The D-group is more than just a Bible study group. It is an accountability group that promises an accountability through confession, confrontation, and compassion where needed. The goal of all discipleship is this: Godliness. All of the six steps in CLOSER are geared toward achieving that, with God's help and the accountability groups. In "communicate," one prays that God will change us from within, through lots of prayer. In "learn," we grow in the Word of God understanding the Word with the direct help of the Spirit. In "Obey," one learns that obedience in practice is the fuel of spiritual growth. In "Store," one cultivates the art of Scripture memory so that God's Word will hide in our hearts, to enable frequent meditation. In "Evangelize," we learn that if discipleship is one end of the oar, sharing God's word is the other end. In "Renew," we learn about the routines that help us keep spiritually fit. The Quiet Time is emphasized. Through Highlight, Explain, Apply, Respond, one listens to God through HEAR in order to let our hearts synchronize with what the Spirit is teaching us through the Word.

So What?

This is a book from a person who had experienced a difference in his life, and subsequently wanting to help make a difference in the lives of others. In a mere eleven years, Gallaty climbs up from the doldrums of drugs and alcohol, toward a life of fervent living for God and obeying God's calling to make disciples through the CLOSER guide. In a nutshell, it is about growing up, less disturbed by the worldliness of needs and materialism, and more passionate about the gospel of the Kingdom of God. Having been powerfully affected by godly people around him, he seeks to share that goodness with many. What I particularly appreciate is the way Gallaty helps debunk the three myths such as the mentoring, the ministry, and the maturity myths (credit: Steve Murrell); to encourage the cultivating of the three indispensable relationships, such as the having a Paul, a Barnabas, and a Timothy (credit: Howard Hendricks);  and to understand the differences between a D-group from a conventional Bible study or Sunday School class. My favourite part of the book is this clarification passage:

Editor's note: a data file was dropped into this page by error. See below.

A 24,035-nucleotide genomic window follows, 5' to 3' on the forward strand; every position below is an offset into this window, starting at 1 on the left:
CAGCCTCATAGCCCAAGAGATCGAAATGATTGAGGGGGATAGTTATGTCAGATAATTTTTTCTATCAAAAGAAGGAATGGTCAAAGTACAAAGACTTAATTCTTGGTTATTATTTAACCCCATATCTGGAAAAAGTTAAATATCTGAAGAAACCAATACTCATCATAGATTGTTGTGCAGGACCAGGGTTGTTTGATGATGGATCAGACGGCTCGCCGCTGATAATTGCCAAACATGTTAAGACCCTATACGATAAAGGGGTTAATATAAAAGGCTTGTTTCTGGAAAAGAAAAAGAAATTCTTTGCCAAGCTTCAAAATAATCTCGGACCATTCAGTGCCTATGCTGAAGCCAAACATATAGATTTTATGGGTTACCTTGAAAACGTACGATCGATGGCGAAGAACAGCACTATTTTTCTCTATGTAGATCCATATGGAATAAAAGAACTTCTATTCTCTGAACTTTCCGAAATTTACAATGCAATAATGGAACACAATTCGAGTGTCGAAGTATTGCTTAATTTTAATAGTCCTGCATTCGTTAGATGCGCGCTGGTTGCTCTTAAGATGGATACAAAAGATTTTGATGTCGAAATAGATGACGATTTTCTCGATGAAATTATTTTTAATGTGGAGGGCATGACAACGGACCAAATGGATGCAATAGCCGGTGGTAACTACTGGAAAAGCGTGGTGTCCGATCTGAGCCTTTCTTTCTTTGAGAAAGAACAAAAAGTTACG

"A teacher shares information, while a discipler shares life; a teacher aims for the head, while a discipler aims for the heart; a teacher measures knowledge, while a discipler measures faith; a teacher is an authority, while a discipler is a servant; and a teacher says, ‘Listen to me,’ while a discipler says, ‘Follow me.’"
There are a lot of pedagogical tools in this book to help the novice kick start the path to discipleship. Written with the layperson in mind, the ideas in the book are not only time tested, it is practice oriented. This book is packed with information. More importantly, readers will be able to tell that the author writes not only with passion, there is a powerful sense of urgency that the message of disciples making disciples be shared as widely as possible. All believers in Christ are called to be disciples. There are no exceptions.

Rating: 4.75 stars of 5.


This book is provided to me free by the author without any obligation for a positive review. All opinions offered above are mine unless otherwise stated or implied.